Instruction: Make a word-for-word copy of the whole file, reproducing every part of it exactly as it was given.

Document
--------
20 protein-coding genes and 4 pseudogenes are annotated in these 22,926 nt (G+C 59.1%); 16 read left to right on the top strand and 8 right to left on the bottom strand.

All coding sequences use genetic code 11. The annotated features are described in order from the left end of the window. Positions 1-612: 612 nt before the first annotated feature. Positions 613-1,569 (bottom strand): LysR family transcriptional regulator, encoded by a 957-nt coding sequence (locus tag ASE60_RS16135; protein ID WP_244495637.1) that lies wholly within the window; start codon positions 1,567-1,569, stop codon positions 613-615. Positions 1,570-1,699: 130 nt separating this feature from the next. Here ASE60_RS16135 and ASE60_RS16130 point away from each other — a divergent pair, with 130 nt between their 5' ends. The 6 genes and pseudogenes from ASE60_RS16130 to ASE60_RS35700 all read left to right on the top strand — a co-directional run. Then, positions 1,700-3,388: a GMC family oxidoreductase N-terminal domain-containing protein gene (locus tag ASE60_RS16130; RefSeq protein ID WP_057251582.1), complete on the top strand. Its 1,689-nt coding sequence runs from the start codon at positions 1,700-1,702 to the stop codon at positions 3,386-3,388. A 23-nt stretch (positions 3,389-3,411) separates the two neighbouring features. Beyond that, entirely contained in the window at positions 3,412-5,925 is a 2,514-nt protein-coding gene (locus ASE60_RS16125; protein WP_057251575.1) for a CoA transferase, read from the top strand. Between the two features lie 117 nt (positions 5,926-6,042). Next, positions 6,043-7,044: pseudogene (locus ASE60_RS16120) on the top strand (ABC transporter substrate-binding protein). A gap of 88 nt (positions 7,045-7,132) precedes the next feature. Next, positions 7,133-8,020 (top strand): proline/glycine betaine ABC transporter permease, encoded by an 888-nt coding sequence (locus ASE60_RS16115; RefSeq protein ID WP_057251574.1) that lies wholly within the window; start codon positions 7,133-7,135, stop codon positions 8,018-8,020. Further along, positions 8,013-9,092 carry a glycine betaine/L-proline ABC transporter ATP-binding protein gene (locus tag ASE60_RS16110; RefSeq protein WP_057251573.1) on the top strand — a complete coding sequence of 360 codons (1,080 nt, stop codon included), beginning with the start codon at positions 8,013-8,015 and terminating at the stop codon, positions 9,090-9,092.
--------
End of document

20 protein-coding genes and 4 pseudogenes are annotated in these 22,926 nt (G+C 59.1%); 16 read left to right on the top strand and 8 right to left on the bottom strand.

All coding sequences use genetic code 11. The annotated features are described in order from the left end of the window. Positions 1-612: 612 nt before the first annotated feature. Positions 613-1,569 (bottom strand): LysR family transcriptional regulator, encoded by a 957-nt coding sequence (locus tag ASE60_RS16135; protein ID WP_244495637.1) that lies wholly within the window; start codon positions 1,567-1,569, stop codon positions 613-615. Positions 1,570-1,699: 130 nt separating this feature from the next. Here ASE60_RS16135 and ASE60_RS16130 point away from each other — a divergent pair, with 130 nt between their 5' ends. The 6 genes and pseudogenes from ASE60_RS16130 to ASE60_RS35700 all read left to right on the top strand — a co-directional run. Then, positions 1,700-3,388: a GMC family oxidoreductase N-terminal domain-containing protein gene (locus tag ASE60_RS16130; RefSeq protein ID WP_057251582.1), complete on the top strand. Its 1,689-nt coding sequence runs from the start codon at positions 1,700-1,702 to the stop codon at positions 3,386-3,388. A 23-nt stretch (positions 3,389-3,411) separates the two neighbouring features. Beyond that, entirely contained in the window at positions 3,412-5,925 is a 2,514-nt protein-coding gene (locus ASE60_RS16125; protein WP_057251575.1) for a CoA transferase, read from the top strand. Between the two features lie 117 nt (positions 5,926-6,042). Next, positions 6,043-7,044: pseudogene (locus ASE60_RS16120) on the top strand (ABC transporter substrate-binding protein). A gap of 88 nt (positions 7,045-7,132) precedes the next feature. Next, positions 7,133-8,020 (top strand): proline/glycine betaine ABC transporter permease, encoded by an 888-nt coding sequence (locus ASE60_RS16115; RefSeq protein ID WP_057251574.1) that lies wholly within the window; start codon positions 7,133-7,135, stop codon positions 8,018-8,020. Further along, positions 8,013-9,092 carry a glycine betaine/L-proline ABC transporter ATP-binding protein gene (locus tag ASE60_RS16110; RefSeq protein WP_057251573.1) on the top strand — a complete coding sequence of 360 codons (1,080 nt, stop codon included), beginning with the start codon at positions 8,013-8,015 and terminating at the stop codon, positions 9,090-9,092.